Being flexible and adaptive in today’s increasingly complex world is a necessity. In order to stay competitive, organizations have to be like trees: firmly rooted, but able to move enough with the wind so the branches don’t snap.
But it’s not such a simple task. The most optimistic forecasts indicate that only 25% of major change initiatives are successful over the long term. Other research grimly suggests that 80-90% of those initiatives fail or even make the organization worse off than it was to begin with. And it’s not for lack of trying—the road to failed change initiatives is almost always paved with good intentions.
What is organizational change?
Organizational change takes many forms, including increasing employee learning, switching reporting lines, implementing new systems, merging with other companies, or relocating. It may be episodic and abrupt, or continuous and emergent over time. Developmental change, for example, involves a constant process of scanning for new and better ways to function, which are implemented over time in an effort to avoid sudden large-scale shifts.
Organizational change is not always voluntary either—sometimes the emergence of competitors or new technologies forces the hand of leaders who would have rather avoided a large-scale shake-up in the first place.
Why do change initiatives often fail?
There are plenty of reasons why attempts to curate major changes often fall flat—minimal employee buy-in, lack of resources, unarticulated vision, unrealistic goals, to name a few—but they all boil down to one point:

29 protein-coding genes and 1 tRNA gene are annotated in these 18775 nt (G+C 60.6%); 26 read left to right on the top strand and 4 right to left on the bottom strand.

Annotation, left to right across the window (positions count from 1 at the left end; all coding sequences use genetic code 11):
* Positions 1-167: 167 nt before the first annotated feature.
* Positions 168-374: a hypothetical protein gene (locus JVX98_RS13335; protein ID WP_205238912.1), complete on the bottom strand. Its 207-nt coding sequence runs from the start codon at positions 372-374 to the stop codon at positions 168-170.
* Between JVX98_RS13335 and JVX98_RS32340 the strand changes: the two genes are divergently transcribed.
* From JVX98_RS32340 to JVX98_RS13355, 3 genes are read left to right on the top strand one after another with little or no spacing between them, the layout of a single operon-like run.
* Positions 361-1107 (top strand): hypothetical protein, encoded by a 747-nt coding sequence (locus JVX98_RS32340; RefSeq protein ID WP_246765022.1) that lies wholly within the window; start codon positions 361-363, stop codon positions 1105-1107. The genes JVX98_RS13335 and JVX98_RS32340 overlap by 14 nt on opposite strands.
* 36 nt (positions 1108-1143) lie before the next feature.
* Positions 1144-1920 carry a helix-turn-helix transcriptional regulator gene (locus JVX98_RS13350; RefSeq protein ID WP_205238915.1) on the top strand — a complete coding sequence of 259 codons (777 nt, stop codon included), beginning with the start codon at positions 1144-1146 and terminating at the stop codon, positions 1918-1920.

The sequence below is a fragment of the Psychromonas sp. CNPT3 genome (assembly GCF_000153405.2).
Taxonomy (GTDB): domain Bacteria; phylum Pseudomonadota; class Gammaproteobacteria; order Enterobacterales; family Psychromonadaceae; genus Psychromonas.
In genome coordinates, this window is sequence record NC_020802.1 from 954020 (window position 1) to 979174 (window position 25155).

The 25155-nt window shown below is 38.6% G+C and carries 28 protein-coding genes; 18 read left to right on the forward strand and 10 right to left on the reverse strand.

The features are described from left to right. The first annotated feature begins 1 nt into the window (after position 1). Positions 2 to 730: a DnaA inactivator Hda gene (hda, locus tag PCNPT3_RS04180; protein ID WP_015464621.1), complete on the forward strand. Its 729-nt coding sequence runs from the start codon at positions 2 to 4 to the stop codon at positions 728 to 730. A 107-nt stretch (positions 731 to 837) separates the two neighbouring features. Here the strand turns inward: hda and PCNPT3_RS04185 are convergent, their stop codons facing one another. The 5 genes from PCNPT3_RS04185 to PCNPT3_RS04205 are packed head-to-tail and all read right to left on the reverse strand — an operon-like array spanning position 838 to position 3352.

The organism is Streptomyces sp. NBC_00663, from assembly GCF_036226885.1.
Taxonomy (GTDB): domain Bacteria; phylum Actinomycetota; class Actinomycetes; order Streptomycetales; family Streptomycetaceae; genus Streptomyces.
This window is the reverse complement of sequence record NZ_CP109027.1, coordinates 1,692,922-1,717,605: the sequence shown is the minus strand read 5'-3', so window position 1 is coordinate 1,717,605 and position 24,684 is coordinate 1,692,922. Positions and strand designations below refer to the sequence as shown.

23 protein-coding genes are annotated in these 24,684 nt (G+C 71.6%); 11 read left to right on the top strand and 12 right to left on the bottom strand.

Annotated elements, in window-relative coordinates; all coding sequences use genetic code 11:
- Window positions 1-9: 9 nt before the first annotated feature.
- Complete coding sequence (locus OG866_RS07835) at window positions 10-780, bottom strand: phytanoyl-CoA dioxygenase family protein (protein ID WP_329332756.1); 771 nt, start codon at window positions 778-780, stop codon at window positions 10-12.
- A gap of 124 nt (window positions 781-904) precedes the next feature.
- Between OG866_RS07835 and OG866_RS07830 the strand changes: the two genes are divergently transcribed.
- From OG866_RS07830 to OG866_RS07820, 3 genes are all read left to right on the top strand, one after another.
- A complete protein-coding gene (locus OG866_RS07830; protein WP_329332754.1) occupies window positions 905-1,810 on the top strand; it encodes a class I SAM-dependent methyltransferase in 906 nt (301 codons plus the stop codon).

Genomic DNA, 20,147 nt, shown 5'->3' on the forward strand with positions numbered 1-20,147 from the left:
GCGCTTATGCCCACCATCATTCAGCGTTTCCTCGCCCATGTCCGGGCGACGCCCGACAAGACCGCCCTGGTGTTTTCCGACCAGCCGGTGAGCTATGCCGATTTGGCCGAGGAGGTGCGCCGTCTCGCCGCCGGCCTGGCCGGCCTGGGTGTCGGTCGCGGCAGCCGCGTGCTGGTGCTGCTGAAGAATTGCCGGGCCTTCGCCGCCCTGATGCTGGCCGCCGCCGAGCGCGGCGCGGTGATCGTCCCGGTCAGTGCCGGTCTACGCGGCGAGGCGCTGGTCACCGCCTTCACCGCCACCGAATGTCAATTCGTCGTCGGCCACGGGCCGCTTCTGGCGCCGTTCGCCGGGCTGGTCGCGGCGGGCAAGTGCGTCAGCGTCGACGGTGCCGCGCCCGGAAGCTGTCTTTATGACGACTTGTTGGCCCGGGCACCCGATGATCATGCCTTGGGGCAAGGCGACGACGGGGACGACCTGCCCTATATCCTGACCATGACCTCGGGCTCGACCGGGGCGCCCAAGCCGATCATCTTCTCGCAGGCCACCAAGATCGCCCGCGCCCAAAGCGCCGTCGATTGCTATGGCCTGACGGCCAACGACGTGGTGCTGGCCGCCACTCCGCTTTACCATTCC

Leadership has failed.
Leaders aren’t simply the commanding voices behind a screen: their behaviors and choices have a direct impact on the success or failure of company initiatives. They have the opportunity to model the exact outcome they’d like to see happen. If they fail to do so, they can drive an organization into the ground. If they succeed, it’s like magic.
A three-part model for successful change
Lewin’s classic model from 1951 breaks the change process into three steps: unfreezing (preparing for change), movement (changing), and re-freezing (anchoring the new paradigm). While more extensive models have been developed since then, Lewin’s is a good high-level picture that can be used to organize change of any scale.
Unfreezing (preparing for change)
This phase can be thought of as the WHY? stage: Why is change necessary? Why can’t the organization continue as it is? Leaders must:
- Fully articulate why change is necessary
- Seek a diversity of perspectives to ensure everyone is heard
- Share their vision in a compelling way
- Be comfortable with uncertainty (unfreezing is uncomfortable and sometimes frightening)
Movement (change implementation)
This is the HOW? stage. How can your organization move into the next stage? How is this change going to be implemented? At this phase, leaders should be prepared to:
- Get everyone involved, from the lowest-ranking employee to the most high-level stakeholder
- Be actively communicative about every step of the process
- Reward movement by early adopters
- Offer extra motivation for company laggards who are resistant to change
Re-freezing (change follow-up)
The final stage asks WHAT NOW? What happens after the new system is fully implemented, the training is complete, or the first day begins after the merger is complete? Change is rarely something that can be achieved and then dropped; rather, it is a continuous process of reinforcing new habits and methods to ensure success. Leaders aren’t out of the woods yet. They must continue to:
- Create and reinforce a sense of stability
- Offer ongoing support and training
- Conduct a 360 evaluation to minimize subjectivity when assessing whether the change process could be deemed successful
While Lewin’s model is somewhat reductionist, it’s a template that can be adapted for any organization and any change: unfreezing old methods, letting them melt, and re-freezing them into a different shape. The core element that drives any successful change is strong, communicative leadership that stays present and active throughout the process—even after the change is “over.”
For more on project management and preparing for organizational change.